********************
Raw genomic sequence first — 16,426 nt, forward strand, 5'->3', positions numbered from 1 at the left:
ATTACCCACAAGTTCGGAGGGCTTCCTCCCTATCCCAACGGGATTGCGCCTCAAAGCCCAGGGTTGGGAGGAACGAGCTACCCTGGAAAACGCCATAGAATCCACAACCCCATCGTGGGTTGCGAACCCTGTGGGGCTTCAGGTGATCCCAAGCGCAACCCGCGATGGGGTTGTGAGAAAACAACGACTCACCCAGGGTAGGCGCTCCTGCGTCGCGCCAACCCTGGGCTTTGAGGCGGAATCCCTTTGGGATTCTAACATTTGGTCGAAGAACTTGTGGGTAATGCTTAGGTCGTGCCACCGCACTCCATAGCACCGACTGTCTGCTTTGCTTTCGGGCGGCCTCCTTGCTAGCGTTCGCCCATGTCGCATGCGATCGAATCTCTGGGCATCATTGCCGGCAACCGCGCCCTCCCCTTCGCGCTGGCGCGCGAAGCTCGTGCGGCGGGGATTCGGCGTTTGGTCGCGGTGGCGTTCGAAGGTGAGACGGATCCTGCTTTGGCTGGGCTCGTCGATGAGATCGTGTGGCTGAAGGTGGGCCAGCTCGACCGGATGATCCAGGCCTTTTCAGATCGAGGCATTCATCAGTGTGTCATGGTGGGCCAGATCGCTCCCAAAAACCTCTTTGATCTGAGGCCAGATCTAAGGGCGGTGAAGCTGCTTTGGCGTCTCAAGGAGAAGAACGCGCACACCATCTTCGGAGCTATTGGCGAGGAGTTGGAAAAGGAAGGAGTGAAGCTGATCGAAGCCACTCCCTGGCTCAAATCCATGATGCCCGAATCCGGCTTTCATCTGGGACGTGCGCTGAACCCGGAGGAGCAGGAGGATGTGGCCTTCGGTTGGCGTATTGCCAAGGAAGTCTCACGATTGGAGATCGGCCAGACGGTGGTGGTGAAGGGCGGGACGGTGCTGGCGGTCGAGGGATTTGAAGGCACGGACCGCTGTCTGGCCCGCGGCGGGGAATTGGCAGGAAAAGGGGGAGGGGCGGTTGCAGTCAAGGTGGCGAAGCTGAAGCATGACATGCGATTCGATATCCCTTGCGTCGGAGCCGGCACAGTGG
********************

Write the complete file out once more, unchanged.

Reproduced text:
Raw genomic sequence first — 16,426 nt, forward strand, 5'->3', positions numbered from 1 at the left:
ATTACCCACAAGTTCGGAGGGCTTCCTCCCTATCCCAACGGGATTGCGCCTCAAAGCCCAGGGTTGGGAGGAACGAGCTACCCTGGAAAACGCCATAGAATCCACAACCCCATCGTGGGTTGCGAACCCTGTGGGGCTTCAGGTGATCCCAAGCGCAACCCGCGATGGGGTTGTGAGAAAACAACGACTCACCCAGGGTAGGCGCTCCTGCGTCGCGCCAACCCTGGGCTTTGAGGCGGAATCCCTTTGGGATTCTAACATTTGGTCGAAGAACTTGTGGGTAATGCTTAGGTCGTGCCACCGCACTCCATAGCACCGACTGTCTGCTTTGCTTTCGGGCGGCCTCCTTGCTAGCGTTCGCCCATGTCGCATGCGATCGAATCTCTGGGCATCATTGCCGGCAACCGCGCCCTCCCCTTCGCGCTGGCGCGCGAAGCTCGTGCGGCGGGGATTCGGCGTTTGGTCGCGGTGGCGTTCGAAGGTGAGACGGATCCTGCTTTGGCTGGGCTCGTCGATGAGATCGTGTGGCTGAAGGTGGGCCAGCTCGACCGGATGATCCAGGCCTTTTCAGATCGAGGCATTCATCAGTGTGTCATGGTGGGCCAGATCGCTCCCAAAAACCTCTTTGATCTGAGGCCAGATCTAAGGGCGGTGAAGCTGCTTTGGCGTCTCAAGGAGAAGAACGCGCACACCATCTTCGGAGCTATTGGCGAGGAGTTGGAAAAGGAAGGAGTGAAGCTGATCGAAGCCACTCCCTGGCTCAAATCCATGATGCCCGAATCCGGCTTTCATCTGGGACGTGCGCTGAACCCGGAGGAGCAGGAGGATGTGGCCTTCGGTTGGCGTATTGCCAAGGAAGTCTCACGATTGGAGATCGGCCAGACGGTGGTGGTGAAGGGCGGGACGGTGCTGGCGGTCGAGGGATTTGAAGGCACGGACCGCTGTCTGGCCCGCGGCGGGGAATTGGCAGGAAAAGGGGGAGGGGCGGTTGCAGTCAAGGTGGCGAAGCTGAAGCATGACATGCGATTCGATATCCCTTGCGTCGGAGCCGGCACAGTGG